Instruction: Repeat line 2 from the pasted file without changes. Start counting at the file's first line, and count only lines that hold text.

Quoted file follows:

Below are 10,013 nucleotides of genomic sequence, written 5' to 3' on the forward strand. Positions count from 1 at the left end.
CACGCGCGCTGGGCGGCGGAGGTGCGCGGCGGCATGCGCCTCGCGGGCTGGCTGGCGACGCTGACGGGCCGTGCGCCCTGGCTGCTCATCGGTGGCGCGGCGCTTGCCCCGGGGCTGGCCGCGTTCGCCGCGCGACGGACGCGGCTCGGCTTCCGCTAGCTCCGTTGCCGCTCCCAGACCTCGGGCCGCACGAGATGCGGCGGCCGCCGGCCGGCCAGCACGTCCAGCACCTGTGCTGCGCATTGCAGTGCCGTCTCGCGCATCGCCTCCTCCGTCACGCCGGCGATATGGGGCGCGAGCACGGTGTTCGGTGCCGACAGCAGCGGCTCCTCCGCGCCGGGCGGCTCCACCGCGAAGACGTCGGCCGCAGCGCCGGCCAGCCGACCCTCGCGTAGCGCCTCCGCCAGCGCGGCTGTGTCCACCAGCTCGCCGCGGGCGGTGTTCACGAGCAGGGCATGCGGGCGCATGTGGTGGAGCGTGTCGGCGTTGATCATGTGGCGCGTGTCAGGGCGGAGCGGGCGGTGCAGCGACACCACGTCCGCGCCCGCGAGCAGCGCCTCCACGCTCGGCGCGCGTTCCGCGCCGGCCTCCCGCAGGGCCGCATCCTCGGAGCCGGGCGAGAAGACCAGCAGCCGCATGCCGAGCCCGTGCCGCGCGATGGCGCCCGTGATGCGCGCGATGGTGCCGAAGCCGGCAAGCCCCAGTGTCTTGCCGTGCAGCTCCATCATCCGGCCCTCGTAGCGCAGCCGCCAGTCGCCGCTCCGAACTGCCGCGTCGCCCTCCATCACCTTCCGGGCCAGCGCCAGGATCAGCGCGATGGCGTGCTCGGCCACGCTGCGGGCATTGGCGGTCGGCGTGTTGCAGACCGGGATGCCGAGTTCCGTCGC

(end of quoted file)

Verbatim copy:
CACGCGCGCTGGGCGGCGGAGGTGCGCGGCGGCATGCGCCTCGCGGGCTGGCTGGCGACGCTGACGGGCCGTGCGCCCTGGCTGCTCATCGGTGGCGCGGCGCTTGCCCCGGGGCTGGCCGCGTTCGCCGCGCGACGGACGCGGCTCGGCTTCCGCTAGCTCCGTTGCCGCTCCCAGACCTCGGGCCGCACGAGATGCGGCGGCCGCCGGCCGGCCAGCACGTCCAGCACCTGTGCTGCGCATTGCAGTGCCGTCTCGCGCATCGCCTCCTCCGTCACGCCGGCGATATGGGGCGCGAGCACGGTGTTCGGTGCCGACAGCAGCGGCTCCTCCGCGCCGGGCGGCTCCACCGCGAAGACGTCGGCCGCAGCGCCGGCCAGCCGACCCTCGCGTAGCGCCTCCGCCAGCGCGGCTGTGTCCACCAGCTCGCCGCGGGCGGTGTTCACGAGCAGGGCATGCGGGCGCATGTGGTGGAGCGTGTCGGCGTTGATCATGTGGCGCGTGTCAGGGCGGAGCGGGCGGTGCAGCGACACCACGTCCGCGCCCGCGAGCAGCGCCTCCACGCTCGGCGCGCGTTCCGCGCCGGCCTCCCGCAGGGCCGCATCCTCGGAGCCGGGCGAGAAGACCAGCAGCCGCATGCCGAGCCCGTGCCGCGCGATGGCGCCCGTGATGCGCGCGATGGTGCCGAAGCCGGCAAGCCCCAGTGTCTTGCCGTGCAGCTCCATCATCCGGCCCTCGTAGCGCAGCCGCCAGTCGCCGCTCCGAACTGCCGCGTCGCCCTCCATCACCTTCCGGGCCAGCGCCAGGATCAGCGCGATGGCGTGCTCGGCCACGCTGCGGGCATTGGCGGTCGGCGTGTTGCAGACCGGGATGCCGAGTTCCGTCGC